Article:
The ErII centre in the title compound exhibits a distorted square-antiprismatic coordination geometry, defined by six O atoms from three oxalate ligands, one O atom from the 4-oxidopyridinium ligand and one water molecule (Fig. 1). The oxalate ligands exhibit bidentate O atoms and link to the ErII ions in a bridging mode to adjacent metal centres with Er—Er distances of 6.153 (2) Å and 6.112 (3) Å, respectively, thus forming Er-oxalate layers with the attached water and the 4-oxidopyridinium units that are alternatingly pointing up and down (Fig. 2). The layers are assembled into a three-dimensional supramolecular network via intermolecular O—H···O and N—H···O hydrogen bonding interactions (Table 1) involving the coordinated water molecules, N-protonated 4-hydroxypyridine, the hydroxy O atoms and the oxalate O atoms. They are also stabilized by π-π stacking interactions with centroid to centroid distances of 3.587 (2)A% between parallel pyridinium rings of neighboring complexes (at -x, y, 1 -z). The coordinated water molecule and the 4-oxidopyridinium ligands are located close to a mirror plane perpendicular to the b-axis of the unit cell and are disordered across this plane in a one to one ratio. As stated above the water molecules are engaged in hydrogen bonding to the hydroxide O atom O1 and to oxalate atom O2 (Table 1), and the orientation of the hydrogen O—H···O bond is equivalent but opposite for the two different disordered moieties, thus causing the disorder observed for the water molecule. The hydrogen bond formed by the 4-oxidopyridinium moiety is directed to either of the two symmetry equivalent oxalate oxygen atoms O4 (Table 1), and formation of either of the two H bonds is again responsible for the presence of the disorder observed.

Experimental

A mixture of Er2O3 (0.5 mmol), oxalic acid (1 mmol), 4-hydroxypyridine (1 mmol) and H2O (10 ml) was placed in a 23 ml Teflon reactor, which was heated to 433 K for three days and then cooled to room temperature at a rate of 10 K h-1. The crystals obtained were washed with water and dryed in air.

Refinement

In the initial refinement with disorder not taken into account both the water molecule and the 4-oxidopyridinium moiety showed significantly elongated thermal ellipsoids indicating disorder, and they were thus refined as being disordered over two positions across a crystallographic mirror plane perpendicular to the b-axis. The ADPs of the disordered atoms were restrained to be close to isotropic and those of equivalent atoms were set to be identical. Carbon-bound H atoms were placed in calculated positions and were treated as riding on the parent C atoms with C—H = 0.93 Å, N—H = 0.86 Å and with Uiso(H) = 1.2 Ueq(C, N); Water H atoms were tentatively located in difference Fourier maps and were refined with distance restraints of O–H = 0.85 Å and H···H = 1.39 Å, each within a standard deviation of 0.01 Å, and with Uiso(H) = 1.5 Ueq(O).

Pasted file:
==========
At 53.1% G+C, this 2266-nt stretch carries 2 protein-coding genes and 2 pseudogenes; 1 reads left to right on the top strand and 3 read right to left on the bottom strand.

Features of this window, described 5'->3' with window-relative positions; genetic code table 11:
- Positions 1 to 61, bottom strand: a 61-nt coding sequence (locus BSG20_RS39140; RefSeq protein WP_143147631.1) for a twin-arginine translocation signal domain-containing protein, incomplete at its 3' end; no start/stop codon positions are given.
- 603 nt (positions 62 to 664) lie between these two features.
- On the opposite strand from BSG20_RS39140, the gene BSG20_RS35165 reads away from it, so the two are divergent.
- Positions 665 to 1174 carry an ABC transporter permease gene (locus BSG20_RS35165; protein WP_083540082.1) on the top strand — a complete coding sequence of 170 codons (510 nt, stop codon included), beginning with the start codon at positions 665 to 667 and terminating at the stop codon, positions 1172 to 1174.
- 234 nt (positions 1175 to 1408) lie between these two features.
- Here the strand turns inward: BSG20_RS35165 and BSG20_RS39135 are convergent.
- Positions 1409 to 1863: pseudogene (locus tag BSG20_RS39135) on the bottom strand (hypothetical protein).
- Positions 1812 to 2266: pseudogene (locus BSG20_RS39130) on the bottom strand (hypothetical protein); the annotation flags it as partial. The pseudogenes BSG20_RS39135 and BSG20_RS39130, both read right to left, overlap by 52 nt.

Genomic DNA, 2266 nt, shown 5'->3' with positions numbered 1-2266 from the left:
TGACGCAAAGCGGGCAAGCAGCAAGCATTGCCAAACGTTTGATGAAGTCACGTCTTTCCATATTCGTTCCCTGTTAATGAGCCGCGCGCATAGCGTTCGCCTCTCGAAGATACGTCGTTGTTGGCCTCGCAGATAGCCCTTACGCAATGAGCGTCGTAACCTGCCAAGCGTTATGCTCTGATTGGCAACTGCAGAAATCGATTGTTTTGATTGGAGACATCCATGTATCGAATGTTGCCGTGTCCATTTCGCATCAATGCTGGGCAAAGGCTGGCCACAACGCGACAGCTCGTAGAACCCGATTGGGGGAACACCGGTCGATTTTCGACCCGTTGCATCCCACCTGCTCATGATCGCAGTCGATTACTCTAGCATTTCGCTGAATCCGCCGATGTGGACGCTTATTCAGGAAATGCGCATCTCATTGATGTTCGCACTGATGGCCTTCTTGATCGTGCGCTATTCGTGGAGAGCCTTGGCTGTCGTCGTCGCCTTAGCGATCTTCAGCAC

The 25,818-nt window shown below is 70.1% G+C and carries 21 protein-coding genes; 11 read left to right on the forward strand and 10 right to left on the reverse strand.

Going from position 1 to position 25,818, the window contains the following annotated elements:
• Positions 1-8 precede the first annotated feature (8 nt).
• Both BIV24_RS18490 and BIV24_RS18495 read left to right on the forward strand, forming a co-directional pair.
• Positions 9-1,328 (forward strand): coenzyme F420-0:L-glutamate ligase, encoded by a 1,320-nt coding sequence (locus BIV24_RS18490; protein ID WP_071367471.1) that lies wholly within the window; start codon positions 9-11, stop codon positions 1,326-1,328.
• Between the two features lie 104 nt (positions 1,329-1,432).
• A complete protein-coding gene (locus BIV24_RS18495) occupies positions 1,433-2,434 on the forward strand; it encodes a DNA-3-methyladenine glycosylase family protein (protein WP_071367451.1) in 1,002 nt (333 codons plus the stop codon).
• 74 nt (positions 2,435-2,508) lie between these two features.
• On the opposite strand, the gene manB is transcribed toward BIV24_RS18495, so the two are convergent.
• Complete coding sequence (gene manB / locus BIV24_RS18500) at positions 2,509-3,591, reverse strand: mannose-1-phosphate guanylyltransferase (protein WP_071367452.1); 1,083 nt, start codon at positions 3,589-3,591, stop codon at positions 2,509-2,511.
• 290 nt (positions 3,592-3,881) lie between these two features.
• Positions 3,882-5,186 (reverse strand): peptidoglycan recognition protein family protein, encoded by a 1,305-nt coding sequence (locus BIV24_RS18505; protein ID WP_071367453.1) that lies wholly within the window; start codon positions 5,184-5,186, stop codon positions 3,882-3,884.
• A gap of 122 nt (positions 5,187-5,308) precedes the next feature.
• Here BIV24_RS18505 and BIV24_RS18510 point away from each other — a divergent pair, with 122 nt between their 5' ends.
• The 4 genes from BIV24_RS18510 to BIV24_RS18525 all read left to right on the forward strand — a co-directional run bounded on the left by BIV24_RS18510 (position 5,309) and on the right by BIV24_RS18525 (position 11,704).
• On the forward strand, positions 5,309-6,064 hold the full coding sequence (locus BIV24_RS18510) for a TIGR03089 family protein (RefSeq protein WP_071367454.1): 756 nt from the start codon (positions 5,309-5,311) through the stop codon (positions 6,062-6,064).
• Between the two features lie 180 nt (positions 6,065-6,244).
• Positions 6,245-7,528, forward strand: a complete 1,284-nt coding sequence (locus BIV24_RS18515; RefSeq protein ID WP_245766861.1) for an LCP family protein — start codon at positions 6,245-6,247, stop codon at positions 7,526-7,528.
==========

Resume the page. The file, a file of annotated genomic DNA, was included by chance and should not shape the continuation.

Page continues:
Figures

Fig. 1.
The structure of the title compound, showing the atom-numbering scheme and displacement ellipsoids drawn at the 30% probability level.
Fig. 2.
A layer view of (I). Hydrogen bonds are depicted as broken lines.

Crystal data

[Er(C5H5NO)(C2O4)(H2O)]F000 = 776
Mr = 412.41Dx = 2.407 Mg m3
Monoclinic, C2/mMo Kα radiation λ = 0.71073 Å
Hall symbol: -C 2yCell parameters from 8000 reflections
a = 16.8649 (2) Åθ = 1.7–26.0º
b = 11.1863 (2) ŵ = 7.41 mm1
c = 6.51520 (10) ÅT = 296 (2) K
β = 112.2130 (10)ºBlock, white
V = 1137.91 (3) Å30.21 × 0.19 × 0.13 mm
Z = 4

Data collection

Bruker APEXII area-detector diffractometer1365 independent reflections
Radiation source: fine-focus sealed tube1341 reflections with I > 2σ(I)
Monochromator: graphiteRint = 0.022
T = 296(2) Kθmax = 27.5º
[var phi] and ω scansθmin = 2.2º
Absorption correction: multi-scan(SADABS; Sheldrick, 1996)h = −21→18
Tmin = 0.241, Tmax = 0.392k = −14→14
7274 measured reflectionsl = −8→8

Refinement

Refinement on F2Secondary atom site location: difference Fourier map
Least-squares matrix: fullHydrogen site location: inferred from neighbouring sites
R[F2 > 2σ(F2)] = 0.014H atoms treated by a mixture of independent and constrained refinement
wR(F2) = 0.036  w = 1/[σ2(Fo2) + (0.019P)2 + 1.5595P] where P = (Fo2 + 2Fc2)/3
S = 1.16(Δ/σ)max = 0.001
1365 reflectionsΔρmax = 0.53 e Å3
105 parametersΔρmin = −0.87 e Å3
39 restraintsExtinction correction: none
Primary atom site location: structure-invariant direct methods

Special details

Geometry. All e.s.d.'s (except the e.s.d. in the dihedral angle between two l.s. planes) are estimated using the full covariance matrix. The cell e.s.d.'s are taken into account individually in the estimation of e.s.d.'s in distances, angles and torsion angles; correlations between e.s.d.'s in cell parameters are only used when they are defined by crystal symmetry. An approximate (isotropic) treatment of cell e.s.d.'s is used for estimating e.s.d.'s involving l.s. planes.